What makes the gameplay unique is a feature that allows you to "boost" your shots. These boosters are unlocked through experience points, which you acquire while playing the game. While a few of them are pretty interesting, most end up being simple stat upgrades. Much more interesting is the ability to upgrade your caddy. With experience points, you can unlock unique abilities and attach them to your caddy in order to give them a little flair. Depending on the course and what character you choose, pairing them with a compatible caddy is significantly important.
Perhaps the most intriguing aspect of Powerstar Golf is that it manages to relax you in a way that reminded me an awful lot of Sunday afternoons out on the links. The game opens up with a few very helpful tutorials that display the colorful visuals and diverse character models. There aren't a ton of characters to choose from, but those that are there are original enough to give you incentive to unlock more.
The sound isn't perfect, but there's a noticeable difference from hitting the ball out of the rough from hitting one out of the fairway. Moreover, hitting a good shot gifts a satisfying ping where as you'll just as soon know when you've duffed one a few yards down the way. The game also has a narrator that will talk about new courses, characters, and game tips. The voice acting is otherwise pretty unspectacular, but every character has a few different quips original to their character.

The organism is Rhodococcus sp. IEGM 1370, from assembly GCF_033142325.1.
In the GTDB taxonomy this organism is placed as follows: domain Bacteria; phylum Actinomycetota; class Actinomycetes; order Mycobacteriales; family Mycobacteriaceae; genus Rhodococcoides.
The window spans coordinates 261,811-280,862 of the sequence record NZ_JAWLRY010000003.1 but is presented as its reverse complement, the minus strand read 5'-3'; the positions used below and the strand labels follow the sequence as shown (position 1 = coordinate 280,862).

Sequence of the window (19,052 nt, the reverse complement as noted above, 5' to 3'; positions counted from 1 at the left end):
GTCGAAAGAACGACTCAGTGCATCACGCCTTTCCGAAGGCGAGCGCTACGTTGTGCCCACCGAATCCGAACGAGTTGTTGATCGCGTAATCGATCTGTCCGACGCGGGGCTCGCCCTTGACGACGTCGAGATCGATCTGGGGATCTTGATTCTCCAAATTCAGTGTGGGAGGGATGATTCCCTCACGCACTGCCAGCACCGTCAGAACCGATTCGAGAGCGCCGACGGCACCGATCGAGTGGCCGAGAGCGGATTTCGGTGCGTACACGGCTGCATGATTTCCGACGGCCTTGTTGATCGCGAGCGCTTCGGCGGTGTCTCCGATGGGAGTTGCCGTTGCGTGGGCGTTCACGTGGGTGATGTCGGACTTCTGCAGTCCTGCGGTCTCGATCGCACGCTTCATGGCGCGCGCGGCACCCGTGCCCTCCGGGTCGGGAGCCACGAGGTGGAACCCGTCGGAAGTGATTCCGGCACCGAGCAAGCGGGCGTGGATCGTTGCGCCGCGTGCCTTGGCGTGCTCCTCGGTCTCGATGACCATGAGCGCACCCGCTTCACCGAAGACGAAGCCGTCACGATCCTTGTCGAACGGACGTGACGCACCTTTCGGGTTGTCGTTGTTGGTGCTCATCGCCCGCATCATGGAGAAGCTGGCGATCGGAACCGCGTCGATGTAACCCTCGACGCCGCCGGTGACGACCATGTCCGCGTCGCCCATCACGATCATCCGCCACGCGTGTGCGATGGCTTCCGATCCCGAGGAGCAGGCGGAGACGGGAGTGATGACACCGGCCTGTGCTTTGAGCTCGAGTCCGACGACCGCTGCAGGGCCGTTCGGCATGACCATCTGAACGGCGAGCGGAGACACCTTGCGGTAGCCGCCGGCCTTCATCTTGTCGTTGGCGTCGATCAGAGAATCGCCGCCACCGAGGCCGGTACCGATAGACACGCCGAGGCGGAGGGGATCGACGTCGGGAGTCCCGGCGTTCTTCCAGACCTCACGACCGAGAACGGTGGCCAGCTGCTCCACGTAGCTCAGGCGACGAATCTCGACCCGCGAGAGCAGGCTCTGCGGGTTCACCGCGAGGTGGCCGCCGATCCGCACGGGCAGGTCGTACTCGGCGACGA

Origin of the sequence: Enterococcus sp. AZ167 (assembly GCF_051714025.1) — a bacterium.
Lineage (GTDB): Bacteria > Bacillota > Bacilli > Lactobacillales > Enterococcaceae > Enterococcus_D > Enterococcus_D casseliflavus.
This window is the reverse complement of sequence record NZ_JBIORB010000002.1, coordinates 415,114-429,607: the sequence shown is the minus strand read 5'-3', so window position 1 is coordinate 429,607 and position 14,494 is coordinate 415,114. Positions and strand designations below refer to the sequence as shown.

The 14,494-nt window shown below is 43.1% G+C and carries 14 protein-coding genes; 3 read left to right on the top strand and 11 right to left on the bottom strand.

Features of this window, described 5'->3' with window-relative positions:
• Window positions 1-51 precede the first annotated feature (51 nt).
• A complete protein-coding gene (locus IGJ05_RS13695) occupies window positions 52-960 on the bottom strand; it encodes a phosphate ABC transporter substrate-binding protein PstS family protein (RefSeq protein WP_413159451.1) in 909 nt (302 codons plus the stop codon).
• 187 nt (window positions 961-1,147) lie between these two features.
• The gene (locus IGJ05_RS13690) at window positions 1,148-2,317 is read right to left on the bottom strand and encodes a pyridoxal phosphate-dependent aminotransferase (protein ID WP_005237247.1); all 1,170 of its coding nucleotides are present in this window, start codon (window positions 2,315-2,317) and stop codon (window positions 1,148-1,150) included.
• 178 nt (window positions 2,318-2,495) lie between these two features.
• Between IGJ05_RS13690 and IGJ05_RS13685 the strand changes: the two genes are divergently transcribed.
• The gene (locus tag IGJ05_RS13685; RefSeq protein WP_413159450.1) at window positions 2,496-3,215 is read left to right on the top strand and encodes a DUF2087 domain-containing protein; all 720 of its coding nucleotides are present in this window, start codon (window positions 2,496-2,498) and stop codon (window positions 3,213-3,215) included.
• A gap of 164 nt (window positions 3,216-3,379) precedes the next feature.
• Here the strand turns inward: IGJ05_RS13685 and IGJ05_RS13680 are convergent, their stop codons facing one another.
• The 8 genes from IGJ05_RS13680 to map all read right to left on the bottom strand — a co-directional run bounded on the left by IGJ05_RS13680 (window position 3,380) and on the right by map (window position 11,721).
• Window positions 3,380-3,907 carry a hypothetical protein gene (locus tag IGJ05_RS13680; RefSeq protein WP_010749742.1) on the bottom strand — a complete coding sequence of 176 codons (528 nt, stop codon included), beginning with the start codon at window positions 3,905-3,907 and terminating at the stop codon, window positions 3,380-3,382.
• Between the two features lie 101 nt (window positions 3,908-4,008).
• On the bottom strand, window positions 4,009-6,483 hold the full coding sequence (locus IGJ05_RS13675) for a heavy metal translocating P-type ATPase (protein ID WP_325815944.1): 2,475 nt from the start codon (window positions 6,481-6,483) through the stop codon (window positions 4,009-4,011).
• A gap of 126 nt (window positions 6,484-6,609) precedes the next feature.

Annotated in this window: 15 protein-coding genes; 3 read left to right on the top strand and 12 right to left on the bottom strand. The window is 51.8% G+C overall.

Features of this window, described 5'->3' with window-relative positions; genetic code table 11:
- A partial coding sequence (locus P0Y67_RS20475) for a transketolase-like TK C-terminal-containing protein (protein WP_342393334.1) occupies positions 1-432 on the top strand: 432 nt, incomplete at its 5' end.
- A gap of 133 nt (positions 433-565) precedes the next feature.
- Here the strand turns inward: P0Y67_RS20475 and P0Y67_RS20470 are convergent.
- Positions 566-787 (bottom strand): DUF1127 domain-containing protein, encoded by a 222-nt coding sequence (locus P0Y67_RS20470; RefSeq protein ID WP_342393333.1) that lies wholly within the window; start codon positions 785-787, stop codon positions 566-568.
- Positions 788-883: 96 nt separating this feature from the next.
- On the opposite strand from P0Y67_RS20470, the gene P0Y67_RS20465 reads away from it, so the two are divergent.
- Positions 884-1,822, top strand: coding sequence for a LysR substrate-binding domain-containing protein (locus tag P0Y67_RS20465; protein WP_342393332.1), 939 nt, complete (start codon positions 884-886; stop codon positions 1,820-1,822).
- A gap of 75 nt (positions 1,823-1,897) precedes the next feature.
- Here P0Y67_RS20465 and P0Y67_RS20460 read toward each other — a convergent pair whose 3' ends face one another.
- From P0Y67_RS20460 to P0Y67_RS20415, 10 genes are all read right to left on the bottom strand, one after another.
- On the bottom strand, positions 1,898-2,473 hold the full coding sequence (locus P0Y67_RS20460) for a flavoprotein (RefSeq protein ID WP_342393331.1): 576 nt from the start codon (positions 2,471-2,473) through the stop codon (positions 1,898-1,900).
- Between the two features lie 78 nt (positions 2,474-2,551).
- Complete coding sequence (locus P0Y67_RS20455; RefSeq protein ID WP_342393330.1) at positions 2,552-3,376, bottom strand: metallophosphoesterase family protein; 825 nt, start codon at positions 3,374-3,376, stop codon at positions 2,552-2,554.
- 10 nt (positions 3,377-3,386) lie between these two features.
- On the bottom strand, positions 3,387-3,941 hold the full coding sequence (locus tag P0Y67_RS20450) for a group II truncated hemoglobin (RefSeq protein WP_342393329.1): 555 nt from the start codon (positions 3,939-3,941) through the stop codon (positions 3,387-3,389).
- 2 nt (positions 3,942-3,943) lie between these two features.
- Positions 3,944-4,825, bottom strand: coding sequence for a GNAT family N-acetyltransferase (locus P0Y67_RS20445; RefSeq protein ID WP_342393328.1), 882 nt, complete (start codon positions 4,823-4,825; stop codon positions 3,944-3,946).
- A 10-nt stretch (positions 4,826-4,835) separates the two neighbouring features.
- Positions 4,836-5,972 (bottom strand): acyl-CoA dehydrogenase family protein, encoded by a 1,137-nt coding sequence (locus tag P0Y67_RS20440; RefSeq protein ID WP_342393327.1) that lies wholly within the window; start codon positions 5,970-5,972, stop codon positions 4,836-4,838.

Other things like swans floating across a pond or airplanes flying overhead give the game a really immersive feel. The graphics aren't perfect, but they often feel nostalgic while giving you something pretty to look at. The colors emit a soft glow that's easy on the eyes, and the lighting changes perfectly as you make your way through a round.
The game doesn't have a ton of depth, but it gives you just enough to leave you satisfied. Career mode is easily the deepest mode in the game, giving you various tasks across four different golf courses -- ranging from tournaments to one on one challenges with the CPU. Challenges spread out throughout the game provide an interesting way to earn extra XP as you play, but they wind up repeating themselves more often than not. For every new task within the mode, you are given the ability to earn a bronze medal, a silver medal, and a gold medal. Getting gold on every assignment is surprisingly difficult. In my time with the game, I failed over and over again in an attempt to earn gold for each challenge. Fortunately, this gives the game a ton of replayability.